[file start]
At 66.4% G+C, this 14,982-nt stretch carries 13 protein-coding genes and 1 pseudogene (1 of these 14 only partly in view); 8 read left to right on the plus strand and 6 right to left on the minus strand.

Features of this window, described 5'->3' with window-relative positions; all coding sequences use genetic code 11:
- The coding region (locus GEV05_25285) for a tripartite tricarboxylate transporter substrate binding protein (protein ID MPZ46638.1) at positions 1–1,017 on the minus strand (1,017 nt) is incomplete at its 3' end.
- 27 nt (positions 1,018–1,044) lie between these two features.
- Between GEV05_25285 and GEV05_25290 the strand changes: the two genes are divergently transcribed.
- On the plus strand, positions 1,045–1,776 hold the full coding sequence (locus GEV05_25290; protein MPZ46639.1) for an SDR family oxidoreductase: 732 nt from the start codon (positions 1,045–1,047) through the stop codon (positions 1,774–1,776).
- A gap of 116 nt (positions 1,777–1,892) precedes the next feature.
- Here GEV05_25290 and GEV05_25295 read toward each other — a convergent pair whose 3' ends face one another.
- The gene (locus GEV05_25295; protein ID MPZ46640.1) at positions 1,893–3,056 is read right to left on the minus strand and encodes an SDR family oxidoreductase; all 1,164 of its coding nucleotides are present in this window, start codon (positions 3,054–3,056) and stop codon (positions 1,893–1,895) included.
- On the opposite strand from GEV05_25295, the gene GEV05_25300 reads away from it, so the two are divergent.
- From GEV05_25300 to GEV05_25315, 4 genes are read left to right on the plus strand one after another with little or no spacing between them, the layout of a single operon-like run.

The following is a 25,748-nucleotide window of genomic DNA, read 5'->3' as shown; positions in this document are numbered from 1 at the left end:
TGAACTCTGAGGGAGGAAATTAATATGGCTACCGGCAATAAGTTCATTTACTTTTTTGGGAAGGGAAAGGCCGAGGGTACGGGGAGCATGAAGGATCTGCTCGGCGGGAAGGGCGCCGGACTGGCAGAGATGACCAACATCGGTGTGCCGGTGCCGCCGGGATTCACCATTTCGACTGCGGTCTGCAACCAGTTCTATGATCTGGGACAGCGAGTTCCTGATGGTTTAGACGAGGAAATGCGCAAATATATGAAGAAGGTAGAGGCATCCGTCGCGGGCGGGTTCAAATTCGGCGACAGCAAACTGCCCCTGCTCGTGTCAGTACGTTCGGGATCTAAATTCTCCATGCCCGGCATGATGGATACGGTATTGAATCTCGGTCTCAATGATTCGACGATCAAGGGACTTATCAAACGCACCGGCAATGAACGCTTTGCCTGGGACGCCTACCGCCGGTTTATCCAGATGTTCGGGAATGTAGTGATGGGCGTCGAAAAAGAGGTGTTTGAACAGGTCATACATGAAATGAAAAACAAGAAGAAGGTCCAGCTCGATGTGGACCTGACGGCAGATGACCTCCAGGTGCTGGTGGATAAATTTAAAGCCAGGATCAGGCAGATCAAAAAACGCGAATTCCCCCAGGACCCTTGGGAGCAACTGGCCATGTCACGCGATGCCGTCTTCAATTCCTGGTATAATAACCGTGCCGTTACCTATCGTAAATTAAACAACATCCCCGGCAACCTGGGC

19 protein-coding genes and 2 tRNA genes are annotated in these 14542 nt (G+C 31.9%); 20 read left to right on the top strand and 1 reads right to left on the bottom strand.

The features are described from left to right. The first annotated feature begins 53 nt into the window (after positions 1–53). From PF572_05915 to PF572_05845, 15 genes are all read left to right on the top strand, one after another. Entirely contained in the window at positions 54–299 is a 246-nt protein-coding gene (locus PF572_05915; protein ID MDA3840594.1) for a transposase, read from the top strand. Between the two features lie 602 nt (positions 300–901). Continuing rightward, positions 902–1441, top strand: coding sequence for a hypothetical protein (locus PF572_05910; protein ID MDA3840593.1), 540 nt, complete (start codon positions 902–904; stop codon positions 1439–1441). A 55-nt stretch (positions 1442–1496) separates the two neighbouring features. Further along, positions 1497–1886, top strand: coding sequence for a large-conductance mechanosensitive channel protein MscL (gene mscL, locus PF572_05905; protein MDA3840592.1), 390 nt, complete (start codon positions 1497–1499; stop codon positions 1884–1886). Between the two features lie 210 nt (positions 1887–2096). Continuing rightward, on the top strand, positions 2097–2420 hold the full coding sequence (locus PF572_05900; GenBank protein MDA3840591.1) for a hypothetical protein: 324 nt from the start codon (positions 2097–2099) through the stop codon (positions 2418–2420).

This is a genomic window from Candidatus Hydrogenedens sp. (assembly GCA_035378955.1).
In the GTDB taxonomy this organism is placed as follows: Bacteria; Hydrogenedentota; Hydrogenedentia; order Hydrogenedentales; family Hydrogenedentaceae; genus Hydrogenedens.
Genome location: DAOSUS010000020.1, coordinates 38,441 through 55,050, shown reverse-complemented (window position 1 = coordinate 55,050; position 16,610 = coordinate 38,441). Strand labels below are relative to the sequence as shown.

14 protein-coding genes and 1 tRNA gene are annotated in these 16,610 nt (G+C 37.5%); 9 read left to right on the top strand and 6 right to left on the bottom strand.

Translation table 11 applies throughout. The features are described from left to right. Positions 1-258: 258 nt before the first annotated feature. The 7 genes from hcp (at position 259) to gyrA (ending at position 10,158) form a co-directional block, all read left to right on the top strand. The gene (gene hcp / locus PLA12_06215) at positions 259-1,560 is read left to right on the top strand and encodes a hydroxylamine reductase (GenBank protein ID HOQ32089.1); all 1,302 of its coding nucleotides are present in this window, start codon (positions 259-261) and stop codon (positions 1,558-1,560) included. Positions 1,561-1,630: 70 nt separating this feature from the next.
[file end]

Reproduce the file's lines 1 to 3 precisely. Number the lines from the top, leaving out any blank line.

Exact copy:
At 66.4% G+C, this 14,982-nt stretch carries 13 protein-coding genes and 1 pseudogene (1 of these 14 only partly in view); 8 read left to right on the plus strand and 6 right to left on the minus strand.

Features of this window, described 5'->3' with window-relative positions; all coding sequences use genetic code 11:
- The coding region (locus GEV05_25285) for a tripartite tricarboxylate transporter substrate binding protein (protein ID MPZ46638.1) at positions 1–1,017 on the minus strand (1,017 nt) is incomplete at its 3' end.